Can Event management help foster a
curiosity for innovative possibilities to make application performance better? Blue-sky thinkers may not want to deal with
the myriad of details on how to manage the events being generated
operationally, but could learn something from this exercise.
Consider the major system
failures in your organization over the last 12 to 18 months. What if you had a system or process in place
to capture those failures and mitigate them from a proactive standpoint preventing
them from reoccurring? How much better
off would you be if you could avoid the proverbial "Groundhog Day” with system outages?
The argument that system monitoring is
just a nice to have, and not really a
core requirement for operational readiness, dissipates quickly when a critical
application goes down with no warning.
Starting with the Event
management and Incident management processes may seem like a reactive approach
when implementing an Application Performance Management (APM) solution, but is
it really? If "Rome is burning”,
wouldn’t the most prudent action be to extinguish the fire, then come up with a
proactive approach for prevention?
Managing the operational noise can calm the environment allowing you to
focus on APM strategy more effectively.
right questions during a post-mortem review will help generate dialog,
outlining options for alerting and prevention.
This will direct your thinking towards a new horizon of continual
improvement that will help galvanize proactive monitoring as an operational
requirement. Here are three questions that
build on each other as you work to mature your solution:
Did we alert on
it when it went down, or did the user community call us?
Can we get a
proactive alert on it before it goes down, (e.g. dual power supply failure in
Can we trend on
the event creating a predictive alert before it is escalated, (e.g. disk space utilization
to trigger a minor@90%, major@95%, critical@98%)?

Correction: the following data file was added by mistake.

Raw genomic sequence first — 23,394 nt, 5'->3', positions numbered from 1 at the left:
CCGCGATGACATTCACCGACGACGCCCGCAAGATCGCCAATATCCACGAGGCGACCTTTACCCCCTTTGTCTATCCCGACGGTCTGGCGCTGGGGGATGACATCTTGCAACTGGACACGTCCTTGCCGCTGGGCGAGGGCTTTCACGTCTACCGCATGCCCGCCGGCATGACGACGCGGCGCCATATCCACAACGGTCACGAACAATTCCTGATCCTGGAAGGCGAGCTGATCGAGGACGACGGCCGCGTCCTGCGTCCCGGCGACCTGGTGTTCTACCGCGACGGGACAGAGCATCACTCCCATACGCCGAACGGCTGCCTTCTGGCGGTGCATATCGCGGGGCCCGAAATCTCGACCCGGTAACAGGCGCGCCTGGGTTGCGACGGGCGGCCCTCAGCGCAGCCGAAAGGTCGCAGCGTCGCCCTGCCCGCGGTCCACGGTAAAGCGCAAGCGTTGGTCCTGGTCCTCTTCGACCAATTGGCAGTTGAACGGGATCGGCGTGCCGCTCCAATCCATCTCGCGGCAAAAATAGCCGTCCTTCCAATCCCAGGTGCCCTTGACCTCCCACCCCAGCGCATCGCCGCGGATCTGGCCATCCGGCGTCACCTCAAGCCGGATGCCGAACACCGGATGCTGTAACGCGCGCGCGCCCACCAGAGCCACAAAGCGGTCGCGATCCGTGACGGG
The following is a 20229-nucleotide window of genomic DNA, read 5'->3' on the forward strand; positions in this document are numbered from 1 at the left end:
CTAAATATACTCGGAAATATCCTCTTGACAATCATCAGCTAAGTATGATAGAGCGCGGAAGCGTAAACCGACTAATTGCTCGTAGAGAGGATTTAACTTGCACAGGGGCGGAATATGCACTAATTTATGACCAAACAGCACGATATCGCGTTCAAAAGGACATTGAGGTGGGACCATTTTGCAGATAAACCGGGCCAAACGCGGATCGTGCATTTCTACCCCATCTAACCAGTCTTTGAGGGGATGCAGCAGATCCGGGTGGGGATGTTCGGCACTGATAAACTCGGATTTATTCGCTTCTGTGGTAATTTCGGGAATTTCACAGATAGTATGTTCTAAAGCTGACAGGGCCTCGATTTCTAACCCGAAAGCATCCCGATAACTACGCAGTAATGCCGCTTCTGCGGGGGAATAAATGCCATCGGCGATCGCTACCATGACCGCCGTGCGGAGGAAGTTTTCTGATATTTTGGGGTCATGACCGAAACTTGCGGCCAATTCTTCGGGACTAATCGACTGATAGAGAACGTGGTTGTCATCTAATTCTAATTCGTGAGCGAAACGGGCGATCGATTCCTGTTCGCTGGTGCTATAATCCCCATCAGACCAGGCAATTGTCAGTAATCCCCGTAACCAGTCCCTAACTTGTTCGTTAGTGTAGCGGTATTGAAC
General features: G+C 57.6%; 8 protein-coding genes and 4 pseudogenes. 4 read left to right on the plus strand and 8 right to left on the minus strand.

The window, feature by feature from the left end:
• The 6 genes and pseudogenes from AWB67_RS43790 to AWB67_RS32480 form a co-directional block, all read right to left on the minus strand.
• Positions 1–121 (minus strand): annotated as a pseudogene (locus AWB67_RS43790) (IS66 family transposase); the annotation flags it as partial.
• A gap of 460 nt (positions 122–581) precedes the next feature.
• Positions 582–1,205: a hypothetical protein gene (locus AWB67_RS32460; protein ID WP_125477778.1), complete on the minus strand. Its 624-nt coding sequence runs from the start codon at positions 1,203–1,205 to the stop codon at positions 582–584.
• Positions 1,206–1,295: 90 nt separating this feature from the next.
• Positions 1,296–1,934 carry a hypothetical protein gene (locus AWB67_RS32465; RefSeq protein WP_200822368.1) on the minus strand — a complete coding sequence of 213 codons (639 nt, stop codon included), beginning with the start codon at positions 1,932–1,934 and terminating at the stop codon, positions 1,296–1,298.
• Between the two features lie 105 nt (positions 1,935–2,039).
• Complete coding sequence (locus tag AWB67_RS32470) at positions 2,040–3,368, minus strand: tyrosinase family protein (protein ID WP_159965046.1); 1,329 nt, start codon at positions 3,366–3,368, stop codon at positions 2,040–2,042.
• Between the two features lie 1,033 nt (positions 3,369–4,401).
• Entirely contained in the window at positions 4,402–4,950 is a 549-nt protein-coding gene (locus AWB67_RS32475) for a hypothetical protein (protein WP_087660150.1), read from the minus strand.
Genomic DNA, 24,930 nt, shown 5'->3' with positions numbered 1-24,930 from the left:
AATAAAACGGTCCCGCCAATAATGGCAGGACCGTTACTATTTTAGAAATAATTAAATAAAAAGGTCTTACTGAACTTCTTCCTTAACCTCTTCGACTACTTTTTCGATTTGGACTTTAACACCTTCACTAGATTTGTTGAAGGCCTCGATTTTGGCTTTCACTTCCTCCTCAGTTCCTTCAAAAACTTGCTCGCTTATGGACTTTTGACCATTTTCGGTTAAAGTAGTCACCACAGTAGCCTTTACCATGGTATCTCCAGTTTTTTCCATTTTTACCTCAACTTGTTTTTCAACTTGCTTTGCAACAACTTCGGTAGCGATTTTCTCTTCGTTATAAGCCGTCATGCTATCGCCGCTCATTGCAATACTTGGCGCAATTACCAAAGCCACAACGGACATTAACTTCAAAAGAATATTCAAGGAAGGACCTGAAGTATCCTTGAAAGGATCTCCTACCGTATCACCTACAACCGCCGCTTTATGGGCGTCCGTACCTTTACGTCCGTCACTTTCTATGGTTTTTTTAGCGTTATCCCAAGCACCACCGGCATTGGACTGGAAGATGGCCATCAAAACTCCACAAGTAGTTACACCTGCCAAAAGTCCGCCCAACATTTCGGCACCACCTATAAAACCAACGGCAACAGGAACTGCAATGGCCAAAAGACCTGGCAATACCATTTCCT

preceding questions are directly related to the following categories respectively:
Reactive, Proactive, and Predictive.
Reactive – Alerts that occur at
Multiple events can occur before a system failure; eventually an alert
will come in notifying you that an application is down. This will come from either the users calling
the Service Desk to report an issue or it will be system generated corresponding
with an application failure.
Proactive – Alerts that occur before
These alerts will most likely come from proactive monitoring to tell you
there are component failures that need attention but have not yet affected
overall application availability, (e.g. dual power supply failure in server).
Predictive – Alerts that trend on a
These alerts are usually set up in parallel with trending reports that
will help predict subtle changes in the environment, (e.g. trending on memory
usage or disk utilization before running out of resources).
Once you build awareness
in the organization that you have a bird’s eye view of the technical landscape and
have the ability to monitor the ecosystem of each application (as an ecologist),
people become more meticulous when introducing new elements into the
environment. They know that you are
watching, taking samples, and trending on the overall health and stability
leaving you free to focus on the strategic side of APM without
For a high-level view of a
much broader technology space refer to slide show on BrightTALK.com which
describes "The Anatomy of APM-
Webcast” in more context.
For more information on the critical success factors in APM
adoption and how this centers around the End-User-Experience (EUE), read The Anatomy of APM and the corresponding blog APM’s DNA – Event to
Prioritizing Gartner's APM Model
APM and MoM – Symbiotic Solution Sets